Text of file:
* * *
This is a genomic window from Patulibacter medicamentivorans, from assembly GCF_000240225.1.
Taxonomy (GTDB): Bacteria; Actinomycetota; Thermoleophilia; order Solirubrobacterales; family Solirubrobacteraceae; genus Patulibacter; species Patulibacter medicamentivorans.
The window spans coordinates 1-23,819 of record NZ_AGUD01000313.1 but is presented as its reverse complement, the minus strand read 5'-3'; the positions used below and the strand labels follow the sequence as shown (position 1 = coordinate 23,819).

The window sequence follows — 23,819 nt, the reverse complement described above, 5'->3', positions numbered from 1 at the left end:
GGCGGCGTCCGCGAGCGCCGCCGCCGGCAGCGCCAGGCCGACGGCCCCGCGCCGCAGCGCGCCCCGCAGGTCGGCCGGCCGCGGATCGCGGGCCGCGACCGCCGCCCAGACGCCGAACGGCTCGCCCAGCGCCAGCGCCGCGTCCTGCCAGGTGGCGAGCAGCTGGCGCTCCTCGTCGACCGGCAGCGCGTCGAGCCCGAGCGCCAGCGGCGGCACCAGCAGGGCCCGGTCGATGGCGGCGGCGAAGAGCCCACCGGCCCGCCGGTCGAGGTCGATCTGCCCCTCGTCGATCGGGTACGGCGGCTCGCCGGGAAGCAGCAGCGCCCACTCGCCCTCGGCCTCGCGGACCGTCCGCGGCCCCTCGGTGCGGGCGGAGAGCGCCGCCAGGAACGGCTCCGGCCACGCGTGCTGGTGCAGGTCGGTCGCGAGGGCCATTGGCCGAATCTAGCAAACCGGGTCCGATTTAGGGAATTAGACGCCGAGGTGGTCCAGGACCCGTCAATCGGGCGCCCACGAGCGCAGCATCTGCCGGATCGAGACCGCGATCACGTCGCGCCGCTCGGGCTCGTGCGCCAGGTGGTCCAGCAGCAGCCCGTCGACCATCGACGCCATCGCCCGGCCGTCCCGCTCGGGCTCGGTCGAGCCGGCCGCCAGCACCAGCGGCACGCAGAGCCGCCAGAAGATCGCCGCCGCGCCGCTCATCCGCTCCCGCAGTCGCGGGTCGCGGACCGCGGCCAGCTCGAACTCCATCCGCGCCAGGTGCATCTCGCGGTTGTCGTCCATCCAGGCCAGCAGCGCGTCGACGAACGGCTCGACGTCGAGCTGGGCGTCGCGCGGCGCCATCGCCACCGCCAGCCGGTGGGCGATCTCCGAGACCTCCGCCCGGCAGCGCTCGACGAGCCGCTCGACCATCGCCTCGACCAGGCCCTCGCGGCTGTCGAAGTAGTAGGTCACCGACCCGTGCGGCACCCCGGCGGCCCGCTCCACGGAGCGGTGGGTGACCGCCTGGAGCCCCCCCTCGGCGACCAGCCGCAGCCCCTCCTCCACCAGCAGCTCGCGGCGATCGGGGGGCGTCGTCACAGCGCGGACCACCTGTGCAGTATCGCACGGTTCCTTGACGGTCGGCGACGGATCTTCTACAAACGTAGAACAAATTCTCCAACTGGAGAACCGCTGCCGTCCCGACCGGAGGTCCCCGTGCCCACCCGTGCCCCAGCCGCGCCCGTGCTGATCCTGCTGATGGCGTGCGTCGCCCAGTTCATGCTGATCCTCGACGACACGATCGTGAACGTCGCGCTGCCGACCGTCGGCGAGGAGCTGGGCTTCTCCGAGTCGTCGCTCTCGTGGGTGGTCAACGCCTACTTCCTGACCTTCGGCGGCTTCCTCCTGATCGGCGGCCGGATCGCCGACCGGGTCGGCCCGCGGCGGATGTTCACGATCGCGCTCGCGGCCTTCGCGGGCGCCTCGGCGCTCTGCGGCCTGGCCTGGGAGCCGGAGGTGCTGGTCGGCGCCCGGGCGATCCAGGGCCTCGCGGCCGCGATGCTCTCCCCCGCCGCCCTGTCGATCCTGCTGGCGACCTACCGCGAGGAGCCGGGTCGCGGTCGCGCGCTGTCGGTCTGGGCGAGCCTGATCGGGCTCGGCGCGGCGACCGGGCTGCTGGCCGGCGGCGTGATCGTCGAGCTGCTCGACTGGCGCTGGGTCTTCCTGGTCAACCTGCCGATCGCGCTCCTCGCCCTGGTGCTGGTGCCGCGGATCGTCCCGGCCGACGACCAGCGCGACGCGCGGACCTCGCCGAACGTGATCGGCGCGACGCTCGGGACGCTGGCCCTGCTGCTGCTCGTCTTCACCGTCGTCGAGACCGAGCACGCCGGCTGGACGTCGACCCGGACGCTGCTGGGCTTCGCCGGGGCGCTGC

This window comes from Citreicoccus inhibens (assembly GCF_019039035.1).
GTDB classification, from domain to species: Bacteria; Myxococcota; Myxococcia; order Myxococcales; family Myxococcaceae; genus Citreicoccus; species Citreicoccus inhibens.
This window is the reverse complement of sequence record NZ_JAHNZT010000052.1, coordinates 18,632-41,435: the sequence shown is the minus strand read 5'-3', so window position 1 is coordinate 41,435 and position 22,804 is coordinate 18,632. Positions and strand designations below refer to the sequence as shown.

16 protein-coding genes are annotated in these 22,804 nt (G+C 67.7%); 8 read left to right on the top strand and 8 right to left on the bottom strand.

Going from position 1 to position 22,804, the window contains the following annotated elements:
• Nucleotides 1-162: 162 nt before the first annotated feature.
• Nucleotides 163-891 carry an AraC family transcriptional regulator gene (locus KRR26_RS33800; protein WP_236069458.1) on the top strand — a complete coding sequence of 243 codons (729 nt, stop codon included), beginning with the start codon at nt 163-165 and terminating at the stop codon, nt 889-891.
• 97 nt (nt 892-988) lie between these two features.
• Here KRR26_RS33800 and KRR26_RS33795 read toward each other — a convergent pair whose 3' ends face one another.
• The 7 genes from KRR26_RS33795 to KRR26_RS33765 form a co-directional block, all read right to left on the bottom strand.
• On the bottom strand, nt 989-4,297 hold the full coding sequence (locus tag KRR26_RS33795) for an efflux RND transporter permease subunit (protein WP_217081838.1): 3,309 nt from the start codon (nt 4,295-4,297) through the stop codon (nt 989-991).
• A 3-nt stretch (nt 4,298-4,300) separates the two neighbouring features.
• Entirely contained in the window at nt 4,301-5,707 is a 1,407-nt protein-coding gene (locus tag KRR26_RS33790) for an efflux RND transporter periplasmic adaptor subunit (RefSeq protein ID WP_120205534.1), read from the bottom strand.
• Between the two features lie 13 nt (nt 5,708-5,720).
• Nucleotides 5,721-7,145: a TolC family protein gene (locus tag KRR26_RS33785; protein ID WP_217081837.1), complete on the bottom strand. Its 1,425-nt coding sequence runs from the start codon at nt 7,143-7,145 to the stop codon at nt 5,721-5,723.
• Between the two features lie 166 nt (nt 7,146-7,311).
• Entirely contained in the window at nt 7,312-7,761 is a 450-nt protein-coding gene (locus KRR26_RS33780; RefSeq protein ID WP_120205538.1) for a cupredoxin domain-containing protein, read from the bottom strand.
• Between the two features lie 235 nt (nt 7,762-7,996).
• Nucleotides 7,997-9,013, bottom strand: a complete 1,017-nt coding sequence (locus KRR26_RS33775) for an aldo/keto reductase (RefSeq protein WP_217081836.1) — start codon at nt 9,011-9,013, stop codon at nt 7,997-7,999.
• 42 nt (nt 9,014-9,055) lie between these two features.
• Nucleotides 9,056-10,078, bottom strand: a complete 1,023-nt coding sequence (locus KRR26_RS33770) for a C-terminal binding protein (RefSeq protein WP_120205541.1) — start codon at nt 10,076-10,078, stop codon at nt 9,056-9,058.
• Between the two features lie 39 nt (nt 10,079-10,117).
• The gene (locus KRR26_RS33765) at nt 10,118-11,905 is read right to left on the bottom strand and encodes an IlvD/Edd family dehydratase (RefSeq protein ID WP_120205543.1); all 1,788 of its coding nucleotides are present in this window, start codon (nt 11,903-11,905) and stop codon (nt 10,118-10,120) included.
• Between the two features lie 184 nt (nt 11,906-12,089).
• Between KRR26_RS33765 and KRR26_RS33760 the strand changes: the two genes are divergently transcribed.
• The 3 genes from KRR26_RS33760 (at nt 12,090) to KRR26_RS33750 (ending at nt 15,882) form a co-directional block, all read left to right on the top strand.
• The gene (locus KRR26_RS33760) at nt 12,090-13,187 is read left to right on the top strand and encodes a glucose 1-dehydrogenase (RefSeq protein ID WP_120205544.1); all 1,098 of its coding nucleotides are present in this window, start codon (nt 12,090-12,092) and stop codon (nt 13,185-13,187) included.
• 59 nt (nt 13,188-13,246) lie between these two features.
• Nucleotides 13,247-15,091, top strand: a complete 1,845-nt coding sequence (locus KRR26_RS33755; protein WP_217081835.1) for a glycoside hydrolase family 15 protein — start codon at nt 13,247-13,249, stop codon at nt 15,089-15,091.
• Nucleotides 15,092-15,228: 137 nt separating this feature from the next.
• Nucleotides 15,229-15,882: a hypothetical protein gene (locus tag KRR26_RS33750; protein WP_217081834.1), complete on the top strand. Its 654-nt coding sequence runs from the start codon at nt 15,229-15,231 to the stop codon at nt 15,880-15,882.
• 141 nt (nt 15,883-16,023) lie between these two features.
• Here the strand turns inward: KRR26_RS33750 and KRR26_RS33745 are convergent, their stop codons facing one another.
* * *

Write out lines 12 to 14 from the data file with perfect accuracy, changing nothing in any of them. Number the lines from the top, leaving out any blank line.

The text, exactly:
• Nucleotides 163-891 carry an AraC family transcriptional regulator gene (locus KRR26_RS33800; protein WP_236069458.1) on the top strand — a complete coding sequence of 243 codons (729 nt, stop codon included), beginning with the start codon at nt 163-165 and terminating at the stop codon, nt 889-891.
• 97 nt (nt 892-988) lie between these two features.
• Here KRR26_RS33800 and KRR26_RS33795 read toward each other — a convergent pair whose 3' ends face one another.